In Australia, public hospitals are operated and funded by each individual state’s health department. The federal government also contributes funding. Services in public hospitals for all Australian citizens and permanent residents are fully subsidized by the federal government’s Medicare Universal Healthcare program. Hospitals in Australia treat all Australian citizens and permanent residents regardless of their age, income, or social status.
The Brazilian health system is a mix composed by public hospitals, non-profit philanthropic hospitals, and private hospitals. The majority of the low and medium-income population uses services provided by public hospitals run by either by the State or the municipality. Since the inception of 1988 Federal Constitution, health care is a universal right for everyone living in Brazil: citizens, permanent residents, and foreigners. To provide this service, the Brazilian government created a national public health insurance system called SUS (Sistema Unico de Saúde, Unified Health System) in which all publicly funded hospitals (public and philanthropic entities) receive payments based on the number of patients and procedures performed. The construction and operation of hospitals and health clinics are also a responsibility of the government.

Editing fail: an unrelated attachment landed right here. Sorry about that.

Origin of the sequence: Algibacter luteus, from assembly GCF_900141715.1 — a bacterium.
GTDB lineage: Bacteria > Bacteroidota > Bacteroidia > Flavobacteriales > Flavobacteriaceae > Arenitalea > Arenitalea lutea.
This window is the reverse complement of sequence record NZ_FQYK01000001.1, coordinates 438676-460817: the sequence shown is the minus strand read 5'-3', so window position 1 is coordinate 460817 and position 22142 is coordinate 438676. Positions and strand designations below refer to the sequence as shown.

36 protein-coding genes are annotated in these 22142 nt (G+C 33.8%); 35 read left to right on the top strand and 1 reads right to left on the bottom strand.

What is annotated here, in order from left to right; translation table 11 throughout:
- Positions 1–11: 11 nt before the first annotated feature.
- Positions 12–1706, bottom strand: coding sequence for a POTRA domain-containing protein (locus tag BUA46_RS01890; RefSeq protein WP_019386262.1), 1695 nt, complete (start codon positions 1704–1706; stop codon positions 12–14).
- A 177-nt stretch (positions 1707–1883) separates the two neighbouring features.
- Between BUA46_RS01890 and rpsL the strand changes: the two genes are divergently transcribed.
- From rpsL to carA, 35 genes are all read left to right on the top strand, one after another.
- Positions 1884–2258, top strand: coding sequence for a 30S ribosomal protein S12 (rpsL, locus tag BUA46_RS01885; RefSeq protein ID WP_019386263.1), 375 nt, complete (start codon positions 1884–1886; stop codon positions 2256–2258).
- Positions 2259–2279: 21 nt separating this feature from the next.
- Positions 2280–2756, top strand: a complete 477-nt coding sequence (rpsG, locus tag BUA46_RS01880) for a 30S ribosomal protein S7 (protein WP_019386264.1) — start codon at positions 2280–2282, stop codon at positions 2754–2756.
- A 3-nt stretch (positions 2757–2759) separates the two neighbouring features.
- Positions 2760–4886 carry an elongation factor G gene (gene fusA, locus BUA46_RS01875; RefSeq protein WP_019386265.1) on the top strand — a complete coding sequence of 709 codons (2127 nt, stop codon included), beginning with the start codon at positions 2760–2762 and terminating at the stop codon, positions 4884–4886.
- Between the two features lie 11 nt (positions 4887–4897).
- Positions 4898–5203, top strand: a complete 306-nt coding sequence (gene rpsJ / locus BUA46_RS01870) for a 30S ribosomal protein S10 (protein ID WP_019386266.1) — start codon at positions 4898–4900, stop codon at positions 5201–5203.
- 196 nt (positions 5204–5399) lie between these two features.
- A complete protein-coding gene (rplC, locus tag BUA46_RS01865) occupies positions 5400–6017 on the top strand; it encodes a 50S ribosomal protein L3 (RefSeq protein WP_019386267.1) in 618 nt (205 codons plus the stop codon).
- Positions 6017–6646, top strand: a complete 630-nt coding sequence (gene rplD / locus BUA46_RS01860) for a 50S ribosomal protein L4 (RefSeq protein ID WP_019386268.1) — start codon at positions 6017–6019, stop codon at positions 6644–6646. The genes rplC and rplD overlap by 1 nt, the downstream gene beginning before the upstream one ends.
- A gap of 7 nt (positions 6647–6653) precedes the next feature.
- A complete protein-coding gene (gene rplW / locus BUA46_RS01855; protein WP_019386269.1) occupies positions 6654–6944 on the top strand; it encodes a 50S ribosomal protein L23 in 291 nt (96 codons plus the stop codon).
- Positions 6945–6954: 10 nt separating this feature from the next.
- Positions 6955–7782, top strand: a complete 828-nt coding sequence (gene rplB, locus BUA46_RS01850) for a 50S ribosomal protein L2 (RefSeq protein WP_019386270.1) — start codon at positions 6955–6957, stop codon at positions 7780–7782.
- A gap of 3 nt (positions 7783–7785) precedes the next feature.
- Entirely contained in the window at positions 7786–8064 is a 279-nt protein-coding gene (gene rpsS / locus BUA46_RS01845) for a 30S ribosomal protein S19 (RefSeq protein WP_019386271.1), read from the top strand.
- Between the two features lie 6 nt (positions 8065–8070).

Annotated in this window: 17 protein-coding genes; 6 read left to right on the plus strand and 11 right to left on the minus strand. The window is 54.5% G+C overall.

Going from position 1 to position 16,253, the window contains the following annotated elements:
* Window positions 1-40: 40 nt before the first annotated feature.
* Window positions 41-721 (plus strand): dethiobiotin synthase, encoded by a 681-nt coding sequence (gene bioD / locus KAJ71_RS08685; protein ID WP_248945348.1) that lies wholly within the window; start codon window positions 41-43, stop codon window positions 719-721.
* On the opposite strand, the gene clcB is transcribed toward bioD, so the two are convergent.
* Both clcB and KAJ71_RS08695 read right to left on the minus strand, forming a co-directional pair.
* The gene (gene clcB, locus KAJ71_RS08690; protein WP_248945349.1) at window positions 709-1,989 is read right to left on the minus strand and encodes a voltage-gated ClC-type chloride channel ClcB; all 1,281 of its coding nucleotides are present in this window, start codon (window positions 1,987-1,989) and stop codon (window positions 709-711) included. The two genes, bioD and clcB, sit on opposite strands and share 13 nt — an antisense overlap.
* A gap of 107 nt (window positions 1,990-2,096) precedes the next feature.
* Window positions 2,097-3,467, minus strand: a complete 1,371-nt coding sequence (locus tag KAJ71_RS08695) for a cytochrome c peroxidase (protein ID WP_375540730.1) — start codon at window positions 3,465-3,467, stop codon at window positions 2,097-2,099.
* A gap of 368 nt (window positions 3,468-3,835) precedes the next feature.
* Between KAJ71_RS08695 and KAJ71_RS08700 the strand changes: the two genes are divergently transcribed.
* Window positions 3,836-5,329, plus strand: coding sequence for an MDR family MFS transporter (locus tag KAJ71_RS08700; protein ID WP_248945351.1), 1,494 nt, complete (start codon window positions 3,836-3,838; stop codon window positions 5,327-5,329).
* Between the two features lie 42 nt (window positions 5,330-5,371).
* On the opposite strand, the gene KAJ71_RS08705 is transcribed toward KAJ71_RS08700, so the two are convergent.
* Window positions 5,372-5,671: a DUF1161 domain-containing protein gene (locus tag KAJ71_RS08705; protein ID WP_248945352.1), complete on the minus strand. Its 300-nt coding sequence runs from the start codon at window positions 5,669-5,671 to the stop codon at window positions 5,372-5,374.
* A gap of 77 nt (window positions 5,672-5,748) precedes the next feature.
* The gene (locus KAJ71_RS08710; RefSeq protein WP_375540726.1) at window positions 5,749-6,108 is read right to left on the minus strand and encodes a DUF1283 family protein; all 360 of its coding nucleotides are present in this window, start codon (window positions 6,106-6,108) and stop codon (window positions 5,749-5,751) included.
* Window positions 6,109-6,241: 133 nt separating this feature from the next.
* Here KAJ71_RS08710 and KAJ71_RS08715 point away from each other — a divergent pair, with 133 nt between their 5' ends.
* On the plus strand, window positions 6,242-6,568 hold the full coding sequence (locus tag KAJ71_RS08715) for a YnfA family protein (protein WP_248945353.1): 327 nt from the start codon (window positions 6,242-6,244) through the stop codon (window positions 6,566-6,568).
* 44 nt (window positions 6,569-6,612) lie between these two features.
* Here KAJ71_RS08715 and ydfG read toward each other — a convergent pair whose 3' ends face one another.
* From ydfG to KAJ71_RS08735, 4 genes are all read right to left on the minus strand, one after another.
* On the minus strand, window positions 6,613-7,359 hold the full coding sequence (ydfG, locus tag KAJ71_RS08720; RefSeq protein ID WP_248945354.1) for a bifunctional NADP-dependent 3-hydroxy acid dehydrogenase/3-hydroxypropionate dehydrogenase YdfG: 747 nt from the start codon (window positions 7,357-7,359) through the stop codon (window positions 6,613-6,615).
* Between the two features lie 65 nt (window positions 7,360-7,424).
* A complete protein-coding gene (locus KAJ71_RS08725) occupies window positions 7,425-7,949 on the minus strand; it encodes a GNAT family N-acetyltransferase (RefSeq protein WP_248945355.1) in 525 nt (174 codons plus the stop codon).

he system provides universal coverage to all patients, including emergency care, preventive medicine, diagnostic procedures, surgeries (except cosmetic procedures) and medicine necessary to treat their condition. However, given budget constraints, these services are often unavailable in the majority of the country with the exception of major metropolitan regions, and even in those cities access to complex procedures may be delayed because of long lines. Despite this scenario, some patients were able to successfully sue the government for full SUS coverage for procedures performed in non-public facilities.
Recently, new legislation has been enacted forbidding private hospitals to refuse treatment to patients with insufficient funds in case of life-threatening emergencies. The law also determines that the healthcare costs in this situation are to be paid by the SUS.